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Readings: Hill, Faye

Now that I have moved and unpacked all my things, I am trying to get back into some sort of a routine. It’s harder than I thought it would be; for several days I could not even remember what things I used to do before the Month of Anxiety and the End of the World (aka March). What was the last book I read from start to finish?

It seems like I did not do any reading in March at all, but as I think back, I realize I did finish Joe Hill’s The Fireman in two or three days. In retrospect, it wasn’t a wise choice to read when my mental state was already not particularly steady. It’s big and on fire. People already refer to it as Hill’s magnum opus, which I suppose it is, but I don’t think it’s my favorite of his. It is very good, though. I remain a fan of N0S4A2 (as much as its title annoys me). But The Fireman will please you if you like your novels in high gear for many many pages. It’s out in May.

janesteeleAfterwards, a couple of books were picked up and then abandoned after a handful of pages, and then I read a memoir that was fine until it used the ‘t’ word to refer to a certain type of bar. It seems that its author is one of those gay men who remain largely ignorant of the fact that certain terms are no longer kosher to use (see also John Barrowman’s usage of the same word a few months ago).

And then I picked up something I did not expect to like. It did not seem like my type of book at all, but a number of people mentioned it was quite good, so I decided to give it a shot. Jane Steele by Lyndsay Faye is definitely delightful, smart, and witty. It is a reimagining of Jane Eyre, wherein Jane happens to be a serial killer (“Reader, I murdered him.”).  I never particularly liked Jane Eyre, to be honest. Maybe I have been waiting for this iteration.

 

Readings: Vowell, Liu

Personal kerfuffle in my life still has not settled, and so there was little time for reading and writing, and even things like Twitter and other social interaction have fallen by the wayside. I need this month to be over, out like a lamb or however it would like to go.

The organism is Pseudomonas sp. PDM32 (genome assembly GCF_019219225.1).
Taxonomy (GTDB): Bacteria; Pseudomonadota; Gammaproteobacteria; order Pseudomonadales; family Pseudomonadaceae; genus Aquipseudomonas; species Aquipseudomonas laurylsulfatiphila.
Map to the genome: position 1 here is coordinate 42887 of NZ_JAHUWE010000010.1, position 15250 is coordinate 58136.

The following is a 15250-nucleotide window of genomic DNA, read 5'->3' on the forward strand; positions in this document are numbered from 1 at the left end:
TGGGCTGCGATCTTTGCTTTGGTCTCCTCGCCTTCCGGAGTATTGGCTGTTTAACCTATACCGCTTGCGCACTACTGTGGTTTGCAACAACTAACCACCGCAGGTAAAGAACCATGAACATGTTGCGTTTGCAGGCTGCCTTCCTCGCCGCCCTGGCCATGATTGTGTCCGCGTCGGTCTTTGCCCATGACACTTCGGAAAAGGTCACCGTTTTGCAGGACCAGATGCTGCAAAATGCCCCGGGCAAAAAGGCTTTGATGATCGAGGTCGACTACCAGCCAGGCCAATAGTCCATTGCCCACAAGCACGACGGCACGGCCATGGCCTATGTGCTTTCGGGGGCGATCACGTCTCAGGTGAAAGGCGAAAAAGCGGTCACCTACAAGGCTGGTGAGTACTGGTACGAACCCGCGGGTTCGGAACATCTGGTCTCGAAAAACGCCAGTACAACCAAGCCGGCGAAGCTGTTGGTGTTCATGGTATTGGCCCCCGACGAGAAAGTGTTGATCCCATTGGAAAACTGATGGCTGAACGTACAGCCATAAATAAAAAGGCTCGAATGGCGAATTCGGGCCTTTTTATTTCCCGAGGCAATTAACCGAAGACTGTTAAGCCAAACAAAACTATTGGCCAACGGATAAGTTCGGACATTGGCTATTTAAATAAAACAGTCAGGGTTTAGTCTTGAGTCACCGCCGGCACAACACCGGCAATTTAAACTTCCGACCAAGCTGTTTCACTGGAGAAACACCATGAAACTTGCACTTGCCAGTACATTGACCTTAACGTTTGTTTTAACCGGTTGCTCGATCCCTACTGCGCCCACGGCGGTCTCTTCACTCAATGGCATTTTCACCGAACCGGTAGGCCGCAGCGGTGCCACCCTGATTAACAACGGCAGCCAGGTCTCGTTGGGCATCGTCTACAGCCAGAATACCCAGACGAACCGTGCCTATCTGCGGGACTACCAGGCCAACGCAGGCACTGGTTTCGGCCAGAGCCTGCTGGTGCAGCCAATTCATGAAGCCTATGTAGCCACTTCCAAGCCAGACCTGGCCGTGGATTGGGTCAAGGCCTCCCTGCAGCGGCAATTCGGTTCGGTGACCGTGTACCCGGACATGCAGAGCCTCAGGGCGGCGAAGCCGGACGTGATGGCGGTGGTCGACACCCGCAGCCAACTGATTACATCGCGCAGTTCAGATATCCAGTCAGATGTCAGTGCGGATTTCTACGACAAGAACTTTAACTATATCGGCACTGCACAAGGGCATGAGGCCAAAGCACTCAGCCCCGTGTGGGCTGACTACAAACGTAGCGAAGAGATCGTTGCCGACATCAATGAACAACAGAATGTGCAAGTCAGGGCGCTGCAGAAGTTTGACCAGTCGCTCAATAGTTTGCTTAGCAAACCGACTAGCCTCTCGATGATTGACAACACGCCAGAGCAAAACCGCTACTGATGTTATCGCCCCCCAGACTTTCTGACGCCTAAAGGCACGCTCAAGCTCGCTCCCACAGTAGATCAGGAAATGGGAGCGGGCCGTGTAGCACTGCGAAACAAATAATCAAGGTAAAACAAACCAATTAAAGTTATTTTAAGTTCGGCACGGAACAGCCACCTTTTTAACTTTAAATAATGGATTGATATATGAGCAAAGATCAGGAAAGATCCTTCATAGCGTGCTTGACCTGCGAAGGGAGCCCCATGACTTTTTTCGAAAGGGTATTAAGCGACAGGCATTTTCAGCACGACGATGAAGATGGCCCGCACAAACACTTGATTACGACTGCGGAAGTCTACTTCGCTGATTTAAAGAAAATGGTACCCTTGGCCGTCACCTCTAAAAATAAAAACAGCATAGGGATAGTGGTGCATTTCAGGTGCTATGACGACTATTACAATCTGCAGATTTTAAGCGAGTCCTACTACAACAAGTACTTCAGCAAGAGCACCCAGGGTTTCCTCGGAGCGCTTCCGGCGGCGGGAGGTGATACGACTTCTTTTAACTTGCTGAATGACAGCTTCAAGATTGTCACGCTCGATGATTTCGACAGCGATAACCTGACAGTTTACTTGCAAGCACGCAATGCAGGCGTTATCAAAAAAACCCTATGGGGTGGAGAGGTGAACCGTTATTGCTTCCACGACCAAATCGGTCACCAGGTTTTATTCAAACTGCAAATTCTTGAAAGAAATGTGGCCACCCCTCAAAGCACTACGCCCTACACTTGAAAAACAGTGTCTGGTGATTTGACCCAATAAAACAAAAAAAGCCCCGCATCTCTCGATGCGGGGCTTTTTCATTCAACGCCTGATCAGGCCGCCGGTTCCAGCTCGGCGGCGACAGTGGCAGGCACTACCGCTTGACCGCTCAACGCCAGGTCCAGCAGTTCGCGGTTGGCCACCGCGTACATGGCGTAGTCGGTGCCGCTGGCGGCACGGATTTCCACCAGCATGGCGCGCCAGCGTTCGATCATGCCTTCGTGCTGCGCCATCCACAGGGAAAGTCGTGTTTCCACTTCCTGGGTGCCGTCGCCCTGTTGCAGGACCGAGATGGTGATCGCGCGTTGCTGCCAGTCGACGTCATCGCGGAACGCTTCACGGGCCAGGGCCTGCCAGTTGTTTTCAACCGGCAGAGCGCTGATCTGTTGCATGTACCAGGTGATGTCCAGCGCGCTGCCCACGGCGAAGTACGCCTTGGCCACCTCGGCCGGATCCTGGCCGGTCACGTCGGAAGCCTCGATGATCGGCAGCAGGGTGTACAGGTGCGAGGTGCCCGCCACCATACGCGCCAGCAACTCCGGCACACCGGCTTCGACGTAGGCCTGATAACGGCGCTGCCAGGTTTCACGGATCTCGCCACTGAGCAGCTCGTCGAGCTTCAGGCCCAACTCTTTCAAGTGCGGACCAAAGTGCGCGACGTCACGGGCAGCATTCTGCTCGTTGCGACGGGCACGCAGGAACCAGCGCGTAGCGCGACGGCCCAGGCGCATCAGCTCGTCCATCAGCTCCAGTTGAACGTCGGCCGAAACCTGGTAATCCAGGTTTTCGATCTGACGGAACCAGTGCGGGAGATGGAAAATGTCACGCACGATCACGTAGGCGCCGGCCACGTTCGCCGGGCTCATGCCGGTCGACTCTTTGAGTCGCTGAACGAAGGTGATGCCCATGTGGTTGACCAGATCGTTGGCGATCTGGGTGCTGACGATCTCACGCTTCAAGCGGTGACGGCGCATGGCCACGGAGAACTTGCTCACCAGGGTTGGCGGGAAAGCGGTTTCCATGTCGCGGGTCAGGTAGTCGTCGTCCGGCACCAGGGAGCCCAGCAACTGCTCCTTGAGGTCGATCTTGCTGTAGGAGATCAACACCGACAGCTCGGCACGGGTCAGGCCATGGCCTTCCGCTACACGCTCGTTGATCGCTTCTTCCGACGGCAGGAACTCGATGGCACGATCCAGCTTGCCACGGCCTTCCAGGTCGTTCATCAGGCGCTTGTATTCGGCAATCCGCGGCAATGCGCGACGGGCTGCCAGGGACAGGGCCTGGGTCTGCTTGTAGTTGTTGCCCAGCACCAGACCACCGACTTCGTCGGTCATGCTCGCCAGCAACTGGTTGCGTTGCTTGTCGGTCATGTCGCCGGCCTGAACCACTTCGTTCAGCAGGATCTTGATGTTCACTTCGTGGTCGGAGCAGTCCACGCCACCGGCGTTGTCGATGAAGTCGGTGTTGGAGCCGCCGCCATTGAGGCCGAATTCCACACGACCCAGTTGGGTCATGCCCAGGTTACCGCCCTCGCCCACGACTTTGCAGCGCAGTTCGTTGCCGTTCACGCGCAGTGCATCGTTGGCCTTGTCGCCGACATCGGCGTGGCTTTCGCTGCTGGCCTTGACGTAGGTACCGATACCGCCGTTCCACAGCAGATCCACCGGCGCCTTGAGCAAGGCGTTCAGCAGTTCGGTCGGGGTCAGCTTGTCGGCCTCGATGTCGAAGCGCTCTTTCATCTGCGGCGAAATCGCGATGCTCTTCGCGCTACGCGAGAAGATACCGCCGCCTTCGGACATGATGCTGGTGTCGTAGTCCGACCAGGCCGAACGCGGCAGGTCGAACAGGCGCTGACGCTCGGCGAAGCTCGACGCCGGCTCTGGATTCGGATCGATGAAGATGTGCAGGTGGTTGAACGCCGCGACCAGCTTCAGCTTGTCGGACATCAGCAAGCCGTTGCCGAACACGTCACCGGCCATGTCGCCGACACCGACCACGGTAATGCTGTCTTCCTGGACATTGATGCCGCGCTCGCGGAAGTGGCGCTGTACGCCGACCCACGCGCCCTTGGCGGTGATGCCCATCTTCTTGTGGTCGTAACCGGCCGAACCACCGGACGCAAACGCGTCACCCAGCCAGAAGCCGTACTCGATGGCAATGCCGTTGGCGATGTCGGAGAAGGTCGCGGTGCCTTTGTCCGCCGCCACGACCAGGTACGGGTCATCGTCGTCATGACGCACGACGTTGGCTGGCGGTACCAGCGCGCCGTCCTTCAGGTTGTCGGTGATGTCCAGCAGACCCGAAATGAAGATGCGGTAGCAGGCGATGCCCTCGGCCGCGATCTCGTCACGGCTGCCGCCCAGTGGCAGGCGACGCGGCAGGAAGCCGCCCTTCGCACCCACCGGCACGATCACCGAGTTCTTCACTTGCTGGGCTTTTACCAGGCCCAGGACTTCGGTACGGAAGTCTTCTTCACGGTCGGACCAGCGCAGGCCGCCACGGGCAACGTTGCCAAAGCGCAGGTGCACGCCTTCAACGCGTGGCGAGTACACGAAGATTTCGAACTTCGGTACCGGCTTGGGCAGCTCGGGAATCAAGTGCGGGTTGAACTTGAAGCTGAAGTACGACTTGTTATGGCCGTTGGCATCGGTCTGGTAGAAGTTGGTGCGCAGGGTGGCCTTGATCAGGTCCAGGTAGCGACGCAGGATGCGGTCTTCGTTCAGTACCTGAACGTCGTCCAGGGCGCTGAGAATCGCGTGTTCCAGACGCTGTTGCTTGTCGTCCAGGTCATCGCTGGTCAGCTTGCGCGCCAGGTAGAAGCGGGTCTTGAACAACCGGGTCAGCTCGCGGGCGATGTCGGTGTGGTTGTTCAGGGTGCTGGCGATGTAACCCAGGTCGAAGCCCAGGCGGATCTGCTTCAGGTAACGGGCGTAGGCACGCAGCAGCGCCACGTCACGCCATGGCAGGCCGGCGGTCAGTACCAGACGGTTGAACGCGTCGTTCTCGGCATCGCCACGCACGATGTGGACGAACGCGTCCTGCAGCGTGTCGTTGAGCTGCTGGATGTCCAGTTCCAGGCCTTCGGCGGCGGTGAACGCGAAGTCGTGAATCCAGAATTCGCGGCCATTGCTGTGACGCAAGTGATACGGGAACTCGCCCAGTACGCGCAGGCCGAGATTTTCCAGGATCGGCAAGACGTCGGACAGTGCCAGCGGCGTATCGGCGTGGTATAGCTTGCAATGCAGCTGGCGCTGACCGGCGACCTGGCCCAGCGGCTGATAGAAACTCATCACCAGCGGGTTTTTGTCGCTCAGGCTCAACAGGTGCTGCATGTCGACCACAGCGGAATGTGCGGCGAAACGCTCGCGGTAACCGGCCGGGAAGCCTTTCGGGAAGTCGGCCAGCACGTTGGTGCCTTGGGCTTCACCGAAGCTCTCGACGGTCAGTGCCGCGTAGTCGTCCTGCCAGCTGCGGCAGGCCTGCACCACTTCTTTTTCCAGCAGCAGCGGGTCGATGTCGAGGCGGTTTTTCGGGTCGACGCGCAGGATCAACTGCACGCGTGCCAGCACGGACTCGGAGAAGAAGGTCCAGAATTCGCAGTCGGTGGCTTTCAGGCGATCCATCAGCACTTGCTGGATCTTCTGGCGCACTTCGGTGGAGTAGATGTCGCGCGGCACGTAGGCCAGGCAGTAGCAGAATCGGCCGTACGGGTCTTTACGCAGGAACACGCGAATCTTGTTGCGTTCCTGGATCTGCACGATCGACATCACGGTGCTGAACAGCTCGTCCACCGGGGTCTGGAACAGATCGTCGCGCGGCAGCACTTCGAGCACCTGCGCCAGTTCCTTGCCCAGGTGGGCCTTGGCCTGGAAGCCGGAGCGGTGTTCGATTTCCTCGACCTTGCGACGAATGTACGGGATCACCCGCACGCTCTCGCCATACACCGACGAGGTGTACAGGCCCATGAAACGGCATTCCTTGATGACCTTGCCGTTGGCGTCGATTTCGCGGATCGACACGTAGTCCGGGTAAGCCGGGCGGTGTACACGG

I have re-read Sarah Vowell’s Lafayette in the Somewhat United States. Rather, I re-listened to it, because her audiobooks are narrated by herself and a crew of various star guests (like Nick Offerman as George Washington), which makes them more like audio play productions. It is excellent.

three bodyOther reads were on the speculative fiction side, the first one being Third Body Problem by Cixin Liu, translated by Ken Liu. It got a lot of buzz and love last year, but it happened during the time when I briefly fell out of love with hard sci-fi. Third Body Problem reads like science fiction from the Golden Age, eager to cram all of the science and ideas inside. It reads stilted, emotions plainly explained, all character motivations delineated, everything over-described. And therein lies my beef with Third Body Problem. It’s not that I need a pure ‘show don’t tell’ approach, but I need my science fiction to be more of a novel and less of a guidebook. I don’t think it’s translation. Perhaps this is just Cixin Liu’s style. Sadly, I will never know, Chinese being one of languages I am not going to master in this lifetime.

And yet it is not a terrible book. In fact, it is rather smart in its ideas and connections. I wanted to keep reading despite being annoyed by the style, and I do not regret finishing it (that’s the kind of blurb you want for your novel, ‘did not regret finishing’). I might even read the second one (The Dark Forest), if only to see how different it is with a different translator.

And now I am off to finish Rob Spillman’s memoir, All Tomorrow’s Parties, a book that feels familiar even though his life is quite different from mine. Next after that, Joe Hill’s Fireman, out in May. Quite excited about this one.

Sundry weekend reading: Eco, historical fiction, realism snobbery

I used to have no weekends. I had two days off, one weekday and one weekend day, and I loved it. There wasn’t enough time to get away from it all, I could visit almost entirely empty museums, and it was easier to come back to work after just a day. Now that I have a weekend, I both sort of enjoy having two days off to myself and hate the fact that I am once again part of the masses who resent Sunday night and don’t want to go to work on Monday.